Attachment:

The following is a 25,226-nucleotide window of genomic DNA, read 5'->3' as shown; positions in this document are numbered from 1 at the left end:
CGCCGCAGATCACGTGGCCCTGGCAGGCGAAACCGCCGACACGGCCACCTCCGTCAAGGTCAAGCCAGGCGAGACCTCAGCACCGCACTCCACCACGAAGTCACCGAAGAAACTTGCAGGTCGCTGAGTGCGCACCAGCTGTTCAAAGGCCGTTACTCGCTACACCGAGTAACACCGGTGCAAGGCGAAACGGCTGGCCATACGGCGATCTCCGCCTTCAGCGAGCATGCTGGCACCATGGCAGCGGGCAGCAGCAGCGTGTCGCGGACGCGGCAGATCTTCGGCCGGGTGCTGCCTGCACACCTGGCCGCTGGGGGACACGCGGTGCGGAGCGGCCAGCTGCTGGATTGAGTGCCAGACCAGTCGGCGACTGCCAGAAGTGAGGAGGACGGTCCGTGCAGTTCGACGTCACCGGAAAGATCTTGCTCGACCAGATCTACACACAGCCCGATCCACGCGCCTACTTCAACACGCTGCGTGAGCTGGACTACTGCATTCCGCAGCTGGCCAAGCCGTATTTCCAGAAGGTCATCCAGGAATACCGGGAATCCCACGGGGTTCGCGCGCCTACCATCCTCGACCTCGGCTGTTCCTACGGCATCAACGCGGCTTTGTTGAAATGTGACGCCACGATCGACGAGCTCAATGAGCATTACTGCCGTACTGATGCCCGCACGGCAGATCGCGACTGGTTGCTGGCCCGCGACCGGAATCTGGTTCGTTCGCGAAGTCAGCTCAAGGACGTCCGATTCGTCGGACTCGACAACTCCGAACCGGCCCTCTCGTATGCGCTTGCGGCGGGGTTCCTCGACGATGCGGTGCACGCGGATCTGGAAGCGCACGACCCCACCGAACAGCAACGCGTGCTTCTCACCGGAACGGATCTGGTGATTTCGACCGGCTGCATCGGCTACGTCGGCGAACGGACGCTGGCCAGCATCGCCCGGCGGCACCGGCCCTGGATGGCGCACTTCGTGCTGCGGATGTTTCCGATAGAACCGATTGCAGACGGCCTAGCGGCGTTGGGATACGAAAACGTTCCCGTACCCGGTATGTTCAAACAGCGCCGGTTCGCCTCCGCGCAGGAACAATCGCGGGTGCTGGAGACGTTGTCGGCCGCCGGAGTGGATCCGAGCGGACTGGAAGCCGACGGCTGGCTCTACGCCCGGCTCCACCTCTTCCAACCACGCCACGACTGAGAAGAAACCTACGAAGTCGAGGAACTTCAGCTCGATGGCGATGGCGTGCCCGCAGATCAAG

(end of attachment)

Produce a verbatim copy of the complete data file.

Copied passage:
The following is a 25,226-nucleotide window of genomic DNA, read 5'->3' as shown; positions in this document are numbered from 1 at the left end:
CGCCGCAGATCACGTGGCCCTGGCAGGCGAAACCGCCGACACGGCCACCTCCGTCAAGGTCAAGCCAGGCGAGACCTCAGCACCGCACTCCACCACGAAGTCACCGAAGAAACTTGCAGGTCGCTGAGTGCGCACCAGCTGTTCAAAGGCCGTTACTCGCTACACCGAGTAACACCGGTGCAAGGCGAAACGGCTGGCCATACGGCGATCTCCGCCTTCAGCGAGCATGCTGGCACCATGGCAGCGGGCAGCAGCAGCGTGTCGCGGACGCGGCAGATCTTCGGCCGGGTGCTGCCTGCACACCTGGCCGCTGGGGGACACGCGGTGCGGAGCGGCCAGCTGCTGGATTGAGTGCCAGACCAGTCGGCGACTGCCAGAAGTGAGGAGGACGGTCCGTGCAGTTCGACGTCACCGGAAAGATCTTGCTCGACCAGATCTACACACAGCCCGATCCACGCGCCTACTTCAACACGCTGCGTGAGCTGGACTACTGCATTCCGCAGCTGGCCAAGCCGTATTTCCAGAAGGTCATCCAGGAATACCGGGAATCCCACGGGGTTCGCGCGCCTACCATCCTCGACCTCGGCTGTTCCTACGGCATCAACGCGGCTTTGTTGAAATGTGACGCCACGATCGACGAGCTCAATGAGCATTACTGCCGTACTGATGCCCGCACGGCAGATCGCGACTGGTTGCTGGCCCGCGACCGGAATCTGGTTCGTTCGCGAAGTCAGCTCAAGGACGTCCGATTCGTCGGACTCGACAACTCCGAACCGGCCCTCTCGTATGCGCTTGCGGCGGGGTTCCTCGACGATGCGGTGCACGCGGATCTGGAAGCGCACGACCCCACCGAACAGCAACGCGTGCTTCTCACCGGAACGGATCTGGTGATTTCGACCGGCTGCATCGGCTACGTCGGCGAACGGACGCTGGCCAGCATCGCCCGGCGGCACCGGCCCTGGATGGCGCACTTCGTGCTGCGGATGTTTCCGATAGAACCGATTGCAGACGGCCTAGCGGCGTTGGGATACGAAAACGTTCCCGTACCCGGTATGTTCAAACAGCGCCGGTTCGCCTCCGCGCAGGAACAATCGCGGGTGCTGGAGACGTTGTCGGCCGCCGGAGTGGATCCGAGCGGACTGGAAGCCGACGGCTGGCTCTACGCCCGGCTCCACCTCTTCCAACCACGCCACGACTGAGAAGAAACCTACGAAGTCGAGGAACTTCAGCTCGATGGCGATGGCGTGCCCGCAGATCAAG